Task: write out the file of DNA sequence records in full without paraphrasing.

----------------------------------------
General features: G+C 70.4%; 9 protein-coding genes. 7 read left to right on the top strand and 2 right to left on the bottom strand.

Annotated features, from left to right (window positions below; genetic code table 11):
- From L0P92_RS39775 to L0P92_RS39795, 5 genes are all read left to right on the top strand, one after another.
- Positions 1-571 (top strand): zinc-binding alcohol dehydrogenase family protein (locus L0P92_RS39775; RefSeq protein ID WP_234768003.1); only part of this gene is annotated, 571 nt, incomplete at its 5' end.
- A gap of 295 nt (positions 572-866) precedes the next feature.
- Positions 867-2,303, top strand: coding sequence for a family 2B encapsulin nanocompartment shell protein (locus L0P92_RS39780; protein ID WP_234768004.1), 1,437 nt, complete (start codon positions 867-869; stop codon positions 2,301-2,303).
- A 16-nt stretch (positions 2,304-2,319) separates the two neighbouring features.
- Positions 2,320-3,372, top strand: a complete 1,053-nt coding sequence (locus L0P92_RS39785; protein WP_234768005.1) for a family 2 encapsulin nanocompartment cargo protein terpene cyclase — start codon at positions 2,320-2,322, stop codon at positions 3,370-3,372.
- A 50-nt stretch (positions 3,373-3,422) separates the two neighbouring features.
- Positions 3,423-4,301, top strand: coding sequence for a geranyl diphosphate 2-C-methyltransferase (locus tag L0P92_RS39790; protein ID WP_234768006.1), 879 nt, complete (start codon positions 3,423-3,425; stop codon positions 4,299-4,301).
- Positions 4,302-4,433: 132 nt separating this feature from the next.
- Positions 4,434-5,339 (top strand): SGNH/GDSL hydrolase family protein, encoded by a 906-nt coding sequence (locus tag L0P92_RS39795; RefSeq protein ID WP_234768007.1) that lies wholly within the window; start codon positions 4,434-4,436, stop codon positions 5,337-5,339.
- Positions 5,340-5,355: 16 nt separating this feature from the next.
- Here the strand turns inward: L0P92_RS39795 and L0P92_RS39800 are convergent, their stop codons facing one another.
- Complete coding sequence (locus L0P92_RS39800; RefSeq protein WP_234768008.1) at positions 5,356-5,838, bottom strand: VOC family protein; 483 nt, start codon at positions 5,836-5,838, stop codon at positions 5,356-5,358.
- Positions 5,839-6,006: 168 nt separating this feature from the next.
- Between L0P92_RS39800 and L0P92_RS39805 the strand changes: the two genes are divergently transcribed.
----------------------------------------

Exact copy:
General features: G+C 70.4%; 9 protein-coding genes. 7 read left to right on the top strand and 2 right to left on the bottom strand.

Annotated features, from left to right (window positions below; genetic code table 11):
- From L0P92_RS39775 to L0P92_RS39795, 5 genes are all read left to right on the top strand, one after another.
- Positions 1-571 (top strand): zinc-binding alcohol dehydrogenase family protein (locus L0P92_RS39775; RefSeq protein ID WP_234768003.1); only part of this gene is annotated, 571 nt, incomplete at its 5' end.
- A gap of 295 nt (positions 572-866) precedes the next feature.
- Positions 867-2,303, top strand: coding sequence for a family 2B encapsulin nanocompartment shell protein (locus L0P92_RS39780; protein ID WP_234768004.1), 1,437 nt, complete (start codon positions 867-869; stop codon positions 2,301-2,303).
- A 16-nt stretch (positions 2,304-2,319) separates the two neighbouring features.
- Positions 2,320-3,372, top strand: a complete 1,053-nt coding sequence (locus L0P92_RS39785; protein WP_234768005.1) for a family 2 encapsulin nanocompartment cargo protein terpene cyclase — start codon at positions 2,320-2,322, stop codon at positions 3,370-3,372.
- A 50-nt stretch (positions 3,373-3,422) separates the two neighbouring features.
- Positions 3,423-4,301, top strand: coding sequence for a geranyl diphosphate 2-C-methyltransferase (locus tag L0P92_RS39790; protein ID WP_234768006.1), 879 nt, complete (start codon positions 3,423-3,425; stop codon positions 4,299-4,301).
- Positions 4,302-4,433: 132 nt separating this feature from the next.
- Positions 4,434-5,339 (top strand): SGNH/GDSL hydrolase family protein, encoded by a 906-nt coding sequence (locus tag L0P92_RS39795; RefSeq protein ID WP_234768007.1) that lies wholly within the window; start codon positions 4,434-4,436, stop codon positions 5,337-5,339.
- Positions 5,340-5,355: 16 nt separating this feature from the next.
- Here the strand turns inward: L0P92_RS39795 and L0P92_RS39800 are convergent, their stop codons facing one another.
- Complete coding sequence (locus L0P92_RS39800; RefSeq protein WP_234768008.1) at positions 5,356-5,838, bottom strand: VOC family protein; 483 nt, start codon at positions 5,836-5,838, stop codon at positions 5,356-5,358.
- Positions 5,839-6,006: 168 nt separating this feature from the next.
- Between L0P92_RS39800 and L0P92_RS39805 the strand changes: the two genes are divergently transcribed.